Point Lookout: a free weekly publication of Chaco Canyon Consulting
Volume 5, Issue 23;   June 8, 2005: Currying Favor

Currying Favor

by

The behavior of the office kiss-up drives many people bats. It's more than annoying, though — it does real harm to the organization. What is the behavior?

Whether we call it bootlicking, apple-polishing, kissing up, managing up, or dozens of other less delicate terms, currying favor can be painful for everyone. Currying favor is that behavior of a subordinate intended to make the boss feel good, especially about the subordinate.

When someone curries favor, peers can feel stress. To counteract the tactic, peers tend to defend themselves, or to attack the currier. When they do, they can appear to be petty or vengeful. Whether or not they respond, peers can lose status and suffer career damage.

Apples

Photo from the Special Collections of U.S. National Agricultural Library courtesy Wikipedia.

Here are some common favor-currying tactics.

Flattery
Compliments about personal attire are especially popular because they're ambiguous — they provide tests of the effectiveness of the strategy. If the tactics work, the currier moves on to compliment more personal attributes.
Mimicry
Forms of mimicry include adopting the mannerisms, speech, or dress of the boss. But mimicry can go much deeper, including acquiring identical interests in specific foods, particular professional sports or teams, political alignment, religious affiliation, or charities.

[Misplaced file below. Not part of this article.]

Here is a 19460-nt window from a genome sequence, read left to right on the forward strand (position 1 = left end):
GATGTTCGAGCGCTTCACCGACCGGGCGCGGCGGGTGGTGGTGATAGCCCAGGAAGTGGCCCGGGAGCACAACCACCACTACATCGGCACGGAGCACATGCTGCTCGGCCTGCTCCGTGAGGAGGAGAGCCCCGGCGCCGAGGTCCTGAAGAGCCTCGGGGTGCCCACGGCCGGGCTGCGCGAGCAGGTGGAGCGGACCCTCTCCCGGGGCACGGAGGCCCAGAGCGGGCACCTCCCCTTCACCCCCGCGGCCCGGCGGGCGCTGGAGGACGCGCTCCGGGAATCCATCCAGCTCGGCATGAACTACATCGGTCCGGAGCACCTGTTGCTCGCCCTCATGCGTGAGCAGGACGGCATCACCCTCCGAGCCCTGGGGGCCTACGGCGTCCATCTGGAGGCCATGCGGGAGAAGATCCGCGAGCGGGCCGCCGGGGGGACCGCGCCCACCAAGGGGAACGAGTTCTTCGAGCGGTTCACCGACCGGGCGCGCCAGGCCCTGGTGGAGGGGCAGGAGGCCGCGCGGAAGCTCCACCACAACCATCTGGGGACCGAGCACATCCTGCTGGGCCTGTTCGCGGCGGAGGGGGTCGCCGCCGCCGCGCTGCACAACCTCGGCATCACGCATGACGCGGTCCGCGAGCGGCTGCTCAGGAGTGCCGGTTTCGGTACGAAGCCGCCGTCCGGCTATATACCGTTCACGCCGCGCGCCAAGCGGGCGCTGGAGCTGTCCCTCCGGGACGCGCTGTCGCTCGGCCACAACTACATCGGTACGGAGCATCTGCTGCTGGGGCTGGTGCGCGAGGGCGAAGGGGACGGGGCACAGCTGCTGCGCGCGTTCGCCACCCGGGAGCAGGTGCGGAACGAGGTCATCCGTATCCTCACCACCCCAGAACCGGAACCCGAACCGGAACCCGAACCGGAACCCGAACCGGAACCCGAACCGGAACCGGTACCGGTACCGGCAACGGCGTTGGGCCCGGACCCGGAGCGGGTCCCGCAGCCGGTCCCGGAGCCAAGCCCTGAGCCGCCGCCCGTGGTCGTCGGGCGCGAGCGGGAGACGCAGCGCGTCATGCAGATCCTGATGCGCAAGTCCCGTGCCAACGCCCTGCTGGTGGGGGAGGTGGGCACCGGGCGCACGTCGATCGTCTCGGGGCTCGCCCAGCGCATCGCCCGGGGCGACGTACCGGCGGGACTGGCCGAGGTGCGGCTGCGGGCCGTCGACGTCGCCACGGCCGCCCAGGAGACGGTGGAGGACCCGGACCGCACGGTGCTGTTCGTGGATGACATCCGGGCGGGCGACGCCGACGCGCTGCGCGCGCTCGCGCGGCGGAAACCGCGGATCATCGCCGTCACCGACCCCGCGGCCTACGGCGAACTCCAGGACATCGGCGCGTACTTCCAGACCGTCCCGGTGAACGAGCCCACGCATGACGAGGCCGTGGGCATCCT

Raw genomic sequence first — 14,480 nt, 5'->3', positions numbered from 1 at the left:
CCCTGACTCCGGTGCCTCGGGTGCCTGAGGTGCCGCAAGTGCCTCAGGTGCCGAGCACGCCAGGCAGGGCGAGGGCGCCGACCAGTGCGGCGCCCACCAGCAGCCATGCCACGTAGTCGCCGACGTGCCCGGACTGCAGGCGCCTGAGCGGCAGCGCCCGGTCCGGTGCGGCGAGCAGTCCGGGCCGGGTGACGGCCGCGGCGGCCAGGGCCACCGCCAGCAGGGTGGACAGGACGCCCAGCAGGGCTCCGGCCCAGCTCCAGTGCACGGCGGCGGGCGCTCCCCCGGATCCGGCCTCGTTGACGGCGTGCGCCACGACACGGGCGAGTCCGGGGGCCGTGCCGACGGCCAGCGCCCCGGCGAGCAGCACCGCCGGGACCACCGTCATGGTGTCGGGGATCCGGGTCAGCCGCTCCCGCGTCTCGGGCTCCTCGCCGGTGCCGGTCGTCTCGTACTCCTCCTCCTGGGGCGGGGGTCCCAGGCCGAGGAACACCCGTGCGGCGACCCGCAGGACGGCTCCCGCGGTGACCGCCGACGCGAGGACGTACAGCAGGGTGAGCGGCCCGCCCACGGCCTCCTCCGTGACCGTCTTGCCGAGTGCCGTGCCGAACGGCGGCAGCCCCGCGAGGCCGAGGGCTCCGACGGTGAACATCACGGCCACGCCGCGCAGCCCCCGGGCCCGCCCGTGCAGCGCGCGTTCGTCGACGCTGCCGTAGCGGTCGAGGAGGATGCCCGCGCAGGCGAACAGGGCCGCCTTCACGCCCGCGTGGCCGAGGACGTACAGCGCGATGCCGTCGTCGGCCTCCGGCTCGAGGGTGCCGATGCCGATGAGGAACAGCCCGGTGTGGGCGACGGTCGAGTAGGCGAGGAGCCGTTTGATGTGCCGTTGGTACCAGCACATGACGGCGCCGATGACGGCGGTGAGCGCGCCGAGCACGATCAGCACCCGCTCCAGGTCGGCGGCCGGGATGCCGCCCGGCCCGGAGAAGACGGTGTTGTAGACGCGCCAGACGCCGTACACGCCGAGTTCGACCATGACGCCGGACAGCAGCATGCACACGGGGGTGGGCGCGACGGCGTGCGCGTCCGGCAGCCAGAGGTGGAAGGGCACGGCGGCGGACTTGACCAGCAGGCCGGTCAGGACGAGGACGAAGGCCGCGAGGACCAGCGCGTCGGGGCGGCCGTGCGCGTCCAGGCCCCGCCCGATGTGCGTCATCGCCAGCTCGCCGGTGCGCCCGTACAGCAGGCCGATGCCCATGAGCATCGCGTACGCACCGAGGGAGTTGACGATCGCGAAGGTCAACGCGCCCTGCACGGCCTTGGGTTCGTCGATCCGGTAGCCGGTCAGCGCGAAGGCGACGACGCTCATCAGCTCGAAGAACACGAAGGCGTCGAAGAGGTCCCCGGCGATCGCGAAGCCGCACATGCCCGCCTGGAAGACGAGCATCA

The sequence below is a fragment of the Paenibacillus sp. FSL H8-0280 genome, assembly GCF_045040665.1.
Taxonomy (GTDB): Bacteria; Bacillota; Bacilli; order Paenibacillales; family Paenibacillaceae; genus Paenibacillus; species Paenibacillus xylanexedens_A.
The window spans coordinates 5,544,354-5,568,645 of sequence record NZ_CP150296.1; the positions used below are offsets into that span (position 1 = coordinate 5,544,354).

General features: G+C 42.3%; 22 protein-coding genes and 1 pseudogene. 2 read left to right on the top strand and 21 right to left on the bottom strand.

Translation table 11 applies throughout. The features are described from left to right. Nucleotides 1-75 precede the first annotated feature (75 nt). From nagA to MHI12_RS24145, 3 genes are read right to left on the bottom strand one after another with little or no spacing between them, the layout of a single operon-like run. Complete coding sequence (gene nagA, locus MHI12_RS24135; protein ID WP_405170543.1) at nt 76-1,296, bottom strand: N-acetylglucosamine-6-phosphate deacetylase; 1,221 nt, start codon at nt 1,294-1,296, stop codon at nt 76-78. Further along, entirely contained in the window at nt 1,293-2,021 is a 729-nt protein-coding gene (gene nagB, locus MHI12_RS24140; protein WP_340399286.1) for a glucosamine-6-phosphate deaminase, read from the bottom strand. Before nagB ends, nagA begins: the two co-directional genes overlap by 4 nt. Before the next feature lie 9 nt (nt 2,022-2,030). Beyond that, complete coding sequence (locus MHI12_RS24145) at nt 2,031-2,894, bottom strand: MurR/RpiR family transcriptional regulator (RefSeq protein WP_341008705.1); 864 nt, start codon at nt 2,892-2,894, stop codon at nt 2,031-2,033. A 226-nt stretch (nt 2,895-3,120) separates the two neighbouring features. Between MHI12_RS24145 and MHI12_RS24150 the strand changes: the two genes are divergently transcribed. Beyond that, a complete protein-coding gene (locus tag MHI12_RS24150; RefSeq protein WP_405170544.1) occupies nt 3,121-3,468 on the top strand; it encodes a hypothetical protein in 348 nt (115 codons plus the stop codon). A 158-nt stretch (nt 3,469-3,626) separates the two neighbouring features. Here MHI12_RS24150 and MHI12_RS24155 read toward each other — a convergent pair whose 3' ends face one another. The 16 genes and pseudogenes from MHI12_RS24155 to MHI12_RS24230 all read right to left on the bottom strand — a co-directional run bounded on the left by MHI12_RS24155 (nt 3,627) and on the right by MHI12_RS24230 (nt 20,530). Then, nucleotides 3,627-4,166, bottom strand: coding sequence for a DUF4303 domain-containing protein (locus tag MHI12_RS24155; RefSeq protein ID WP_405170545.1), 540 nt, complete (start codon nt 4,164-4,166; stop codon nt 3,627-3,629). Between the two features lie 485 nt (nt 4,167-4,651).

Subtle psychological manipulation
Compliments about
personal attire are
especially popular
because they're
ambiguous
To make the boss feel smart or useful or important, the currier can seek advice, guidance, or support from the boss when it really isn't necessary. Although these tactics can be difficult to identify, they're transparent to some, especially to those who've used them personally, or who have experienced their use by others.
Excessive, ostentatious dedication
Many of us work long hours. But those who consistently do so in a manner that makes the effort visible to the boss could be currying favor. Similarly, most of us agree occasionally to "step up" to impossible tasks. But those who jump to do so in a highly visible way could be currying favor.
Adoration
Opportunities to express adoration abound. One favorite is making obvious efforts to sit beside the boss at meetings, presentations, or lunches, and competing with others for the "honor."
Fulfilling the boss's dreams
When groups debate strategy, curriers often propose "solutions" that please the boss, whether or not the solutions are feasible.

Currying favor corrupts. It harms the organization, first by creating tension among its people. But when it works, it can be as toxic as bribery or extortion, because it distorts decisions. And that means that the organization might act (or not) for reasons other than organizational interests.

Organizations must make decisions on their merits, whether the issue is the substance of the work, the configuration of the organization, or the advancement of personnel. Influencing those decisions by currying favor weakens the organization, which threatens us all.

What can you do if one of your peers uses these tactics? Next time. Go to top Top  Next issue: When Others Curry Favor  Next Issue

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Order from AmazonFor an outstanding example of a currier in action, watch the character "Sgt. Red O'Neill," played by John C. McGinley in the 1986 film Platoon. (Charlie Sheen, Tom Berenger, Willem Dafoe; Director: Oliver Stone). Order from Amazon.com.

Because currying favor can be risky, practitioners often use indirect tactics. See "The True Costs of Indirectness," Point Lookout for November 29, 2006, for more on indirectness.

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